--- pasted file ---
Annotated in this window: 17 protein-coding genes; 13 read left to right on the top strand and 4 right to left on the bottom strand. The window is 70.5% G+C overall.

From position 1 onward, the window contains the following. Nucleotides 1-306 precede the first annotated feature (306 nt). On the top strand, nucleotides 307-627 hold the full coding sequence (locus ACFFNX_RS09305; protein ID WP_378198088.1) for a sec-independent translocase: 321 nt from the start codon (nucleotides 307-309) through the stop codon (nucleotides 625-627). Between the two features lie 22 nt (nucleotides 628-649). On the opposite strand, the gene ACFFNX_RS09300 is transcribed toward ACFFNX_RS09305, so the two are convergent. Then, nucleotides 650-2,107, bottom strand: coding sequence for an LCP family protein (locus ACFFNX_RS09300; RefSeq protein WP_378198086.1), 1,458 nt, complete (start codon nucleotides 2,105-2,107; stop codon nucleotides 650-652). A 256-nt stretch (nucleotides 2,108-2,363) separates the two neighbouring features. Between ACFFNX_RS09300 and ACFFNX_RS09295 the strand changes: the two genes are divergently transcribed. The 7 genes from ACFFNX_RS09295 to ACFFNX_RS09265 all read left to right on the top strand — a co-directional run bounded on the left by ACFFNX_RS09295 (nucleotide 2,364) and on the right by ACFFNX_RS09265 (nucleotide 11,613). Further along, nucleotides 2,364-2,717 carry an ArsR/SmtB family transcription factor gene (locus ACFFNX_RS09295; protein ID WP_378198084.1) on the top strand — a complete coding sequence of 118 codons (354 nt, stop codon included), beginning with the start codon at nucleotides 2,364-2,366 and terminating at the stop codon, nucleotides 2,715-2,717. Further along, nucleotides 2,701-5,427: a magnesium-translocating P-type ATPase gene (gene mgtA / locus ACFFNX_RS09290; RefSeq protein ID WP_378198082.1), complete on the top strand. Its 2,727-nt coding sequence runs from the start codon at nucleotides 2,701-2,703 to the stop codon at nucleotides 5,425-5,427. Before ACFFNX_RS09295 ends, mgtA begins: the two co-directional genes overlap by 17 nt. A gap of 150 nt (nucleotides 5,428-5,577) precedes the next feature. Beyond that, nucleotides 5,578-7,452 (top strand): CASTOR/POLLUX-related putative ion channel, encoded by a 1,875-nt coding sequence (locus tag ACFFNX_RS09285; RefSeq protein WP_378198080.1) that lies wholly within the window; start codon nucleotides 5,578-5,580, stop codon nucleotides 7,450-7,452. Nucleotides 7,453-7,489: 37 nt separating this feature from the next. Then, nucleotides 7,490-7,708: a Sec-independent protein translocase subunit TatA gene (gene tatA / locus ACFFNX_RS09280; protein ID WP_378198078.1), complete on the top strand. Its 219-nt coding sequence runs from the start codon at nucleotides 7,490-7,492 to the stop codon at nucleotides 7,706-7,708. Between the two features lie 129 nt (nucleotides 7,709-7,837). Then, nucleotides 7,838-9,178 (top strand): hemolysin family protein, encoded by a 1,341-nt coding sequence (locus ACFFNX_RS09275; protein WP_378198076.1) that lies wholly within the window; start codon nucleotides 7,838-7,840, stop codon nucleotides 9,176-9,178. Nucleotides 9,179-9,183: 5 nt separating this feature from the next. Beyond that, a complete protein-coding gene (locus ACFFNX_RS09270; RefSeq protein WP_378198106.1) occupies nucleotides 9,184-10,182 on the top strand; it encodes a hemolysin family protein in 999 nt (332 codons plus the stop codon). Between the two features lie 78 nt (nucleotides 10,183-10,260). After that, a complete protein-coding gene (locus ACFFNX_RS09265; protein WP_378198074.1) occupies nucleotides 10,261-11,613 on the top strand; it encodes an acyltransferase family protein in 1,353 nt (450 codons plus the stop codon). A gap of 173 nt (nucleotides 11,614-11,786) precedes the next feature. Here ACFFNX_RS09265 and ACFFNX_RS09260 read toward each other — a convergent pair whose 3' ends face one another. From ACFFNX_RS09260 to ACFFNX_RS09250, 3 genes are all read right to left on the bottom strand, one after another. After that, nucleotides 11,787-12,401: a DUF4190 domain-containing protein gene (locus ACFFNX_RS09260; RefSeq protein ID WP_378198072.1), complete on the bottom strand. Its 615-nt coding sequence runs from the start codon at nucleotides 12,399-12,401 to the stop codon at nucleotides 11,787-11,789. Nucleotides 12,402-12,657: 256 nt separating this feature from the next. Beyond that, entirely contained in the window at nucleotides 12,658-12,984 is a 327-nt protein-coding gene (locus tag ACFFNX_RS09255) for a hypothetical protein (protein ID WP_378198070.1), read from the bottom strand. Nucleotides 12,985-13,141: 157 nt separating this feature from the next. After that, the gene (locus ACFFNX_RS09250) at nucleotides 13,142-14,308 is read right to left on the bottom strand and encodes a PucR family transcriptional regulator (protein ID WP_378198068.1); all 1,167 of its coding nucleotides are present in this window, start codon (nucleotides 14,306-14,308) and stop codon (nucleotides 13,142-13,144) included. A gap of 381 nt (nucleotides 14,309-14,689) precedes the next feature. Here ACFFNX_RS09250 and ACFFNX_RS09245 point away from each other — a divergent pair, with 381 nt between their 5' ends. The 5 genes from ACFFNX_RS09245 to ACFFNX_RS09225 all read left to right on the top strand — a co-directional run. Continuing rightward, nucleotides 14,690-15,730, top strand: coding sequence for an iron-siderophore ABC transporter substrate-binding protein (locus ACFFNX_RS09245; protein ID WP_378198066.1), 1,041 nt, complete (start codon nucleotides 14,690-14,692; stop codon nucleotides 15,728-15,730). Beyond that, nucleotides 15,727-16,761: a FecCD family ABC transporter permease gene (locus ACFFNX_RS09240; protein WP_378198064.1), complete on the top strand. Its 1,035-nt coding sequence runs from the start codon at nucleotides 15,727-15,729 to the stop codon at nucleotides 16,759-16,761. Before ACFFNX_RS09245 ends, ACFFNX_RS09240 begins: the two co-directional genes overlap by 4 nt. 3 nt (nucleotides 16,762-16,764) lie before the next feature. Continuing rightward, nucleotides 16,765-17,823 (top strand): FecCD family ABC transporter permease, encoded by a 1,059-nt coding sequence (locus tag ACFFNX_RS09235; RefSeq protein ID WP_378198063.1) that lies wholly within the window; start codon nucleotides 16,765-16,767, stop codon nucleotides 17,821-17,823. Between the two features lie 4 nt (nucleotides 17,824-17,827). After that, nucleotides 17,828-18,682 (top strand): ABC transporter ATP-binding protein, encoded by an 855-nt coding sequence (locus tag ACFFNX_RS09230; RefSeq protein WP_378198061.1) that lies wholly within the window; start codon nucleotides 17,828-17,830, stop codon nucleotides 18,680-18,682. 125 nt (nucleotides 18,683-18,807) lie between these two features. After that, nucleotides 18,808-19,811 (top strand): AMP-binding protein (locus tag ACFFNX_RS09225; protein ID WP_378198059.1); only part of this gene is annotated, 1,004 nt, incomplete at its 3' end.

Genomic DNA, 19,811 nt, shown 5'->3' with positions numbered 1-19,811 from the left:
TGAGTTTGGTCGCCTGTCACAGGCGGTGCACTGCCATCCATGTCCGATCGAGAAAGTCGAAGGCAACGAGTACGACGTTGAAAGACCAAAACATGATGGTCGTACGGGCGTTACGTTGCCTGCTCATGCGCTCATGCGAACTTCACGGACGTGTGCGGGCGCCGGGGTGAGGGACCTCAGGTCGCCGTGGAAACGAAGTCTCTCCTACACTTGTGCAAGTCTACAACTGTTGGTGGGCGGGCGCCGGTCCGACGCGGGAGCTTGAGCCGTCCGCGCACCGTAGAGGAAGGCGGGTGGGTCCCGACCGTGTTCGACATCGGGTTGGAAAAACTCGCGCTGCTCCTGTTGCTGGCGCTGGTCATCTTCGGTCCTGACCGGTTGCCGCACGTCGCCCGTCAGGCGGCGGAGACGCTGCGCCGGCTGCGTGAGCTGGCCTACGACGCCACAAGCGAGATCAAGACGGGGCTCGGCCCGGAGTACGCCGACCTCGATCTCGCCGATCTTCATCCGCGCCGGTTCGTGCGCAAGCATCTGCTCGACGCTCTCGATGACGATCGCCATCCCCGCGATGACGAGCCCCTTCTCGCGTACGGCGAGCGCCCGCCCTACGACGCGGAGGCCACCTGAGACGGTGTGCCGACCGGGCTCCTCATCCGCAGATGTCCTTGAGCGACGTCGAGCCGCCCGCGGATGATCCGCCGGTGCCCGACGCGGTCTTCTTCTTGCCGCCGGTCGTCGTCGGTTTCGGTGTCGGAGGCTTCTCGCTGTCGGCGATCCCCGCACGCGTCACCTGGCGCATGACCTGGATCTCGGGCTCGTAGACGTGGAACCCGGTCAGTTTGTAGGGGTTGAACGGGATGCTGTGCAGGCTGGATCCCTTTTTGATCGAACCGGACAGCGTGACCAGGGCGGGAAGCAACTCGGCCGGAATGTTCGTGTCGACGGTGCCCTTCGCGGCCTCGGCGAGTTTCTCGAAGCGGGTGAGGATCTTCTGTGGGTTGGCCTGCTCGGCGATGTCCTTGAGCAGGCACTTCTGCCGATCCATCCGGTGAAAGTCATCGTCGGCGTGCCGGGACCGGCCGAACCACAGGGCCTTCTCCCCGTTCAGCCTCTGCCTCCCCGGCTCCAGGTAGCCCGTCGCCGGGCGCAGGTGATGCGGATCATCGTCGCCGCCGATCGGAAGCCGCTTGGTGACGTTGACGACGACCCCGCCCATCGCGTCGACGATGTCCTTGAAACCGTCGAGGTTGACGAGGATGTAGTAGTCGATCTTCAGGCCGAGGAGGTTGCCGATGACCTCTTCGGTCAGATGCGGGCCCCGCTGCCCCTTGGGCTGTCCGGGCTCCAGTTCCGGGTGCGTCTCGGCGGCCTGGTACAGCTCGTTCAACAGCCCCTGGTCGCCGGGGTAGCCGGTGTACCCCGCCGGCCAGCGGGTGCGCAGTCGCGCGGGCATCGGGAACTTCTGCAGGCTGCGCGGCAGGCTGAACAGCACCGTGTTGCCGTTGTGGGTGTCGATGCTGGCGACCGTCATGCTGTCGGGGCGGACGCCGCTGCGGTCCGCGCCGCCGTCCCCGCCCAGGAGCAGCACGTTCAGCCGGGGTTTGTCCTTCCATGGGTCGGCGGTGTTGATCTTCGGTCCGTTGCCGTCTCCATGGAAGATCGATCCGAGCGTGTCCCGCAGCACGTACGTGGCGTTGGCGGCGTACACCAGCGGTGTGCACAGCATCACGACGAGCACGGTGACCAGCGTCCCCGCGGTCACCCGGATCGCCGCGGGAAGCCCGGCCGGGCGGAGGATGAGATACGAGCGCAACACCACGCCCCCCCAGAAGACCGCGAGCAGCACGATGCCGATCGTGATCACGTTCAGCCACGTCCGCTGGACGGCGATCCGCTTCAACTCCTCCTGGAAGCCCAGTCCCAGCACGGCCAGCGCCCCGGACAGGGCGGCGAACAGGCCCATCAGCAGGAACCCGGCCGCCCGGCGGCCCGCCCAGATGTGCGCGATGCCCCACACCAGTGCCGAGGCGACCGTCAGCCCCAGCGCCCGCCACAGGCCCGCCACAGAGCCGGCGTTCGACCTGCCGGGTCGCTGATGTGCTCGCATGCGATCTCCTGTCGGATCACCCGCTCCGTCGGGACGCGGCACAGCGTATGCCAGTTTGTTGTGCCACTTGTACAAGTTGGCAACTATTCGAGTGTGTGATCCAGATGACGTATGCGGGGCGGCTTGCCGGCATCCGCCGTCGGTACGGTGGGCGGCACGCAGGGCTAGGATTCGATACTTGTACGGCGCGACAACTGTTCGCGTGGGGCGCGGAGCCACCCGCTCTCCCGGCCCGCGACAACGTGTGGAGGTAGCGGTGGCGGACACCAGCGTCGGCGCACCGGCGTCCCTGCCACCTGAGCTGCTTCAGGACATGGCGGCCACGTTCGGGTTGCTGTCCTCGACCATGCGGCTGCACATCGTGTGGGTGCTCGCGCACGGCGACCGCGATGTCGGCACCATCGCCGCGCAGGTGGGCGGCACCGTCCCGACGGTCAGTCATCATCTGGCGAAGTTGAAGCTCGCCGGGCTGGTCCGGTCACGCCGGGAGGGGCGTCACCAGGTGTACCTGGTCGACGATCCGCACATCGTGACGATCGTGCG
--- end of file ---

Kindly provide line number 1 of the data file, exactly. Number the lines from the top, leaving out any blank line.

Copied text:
Annotated in this window: 17 protein-coding genes; 13 read left to right on the top strand and 4 right to left on the bottom strand. The window is 70.5% G+C overall.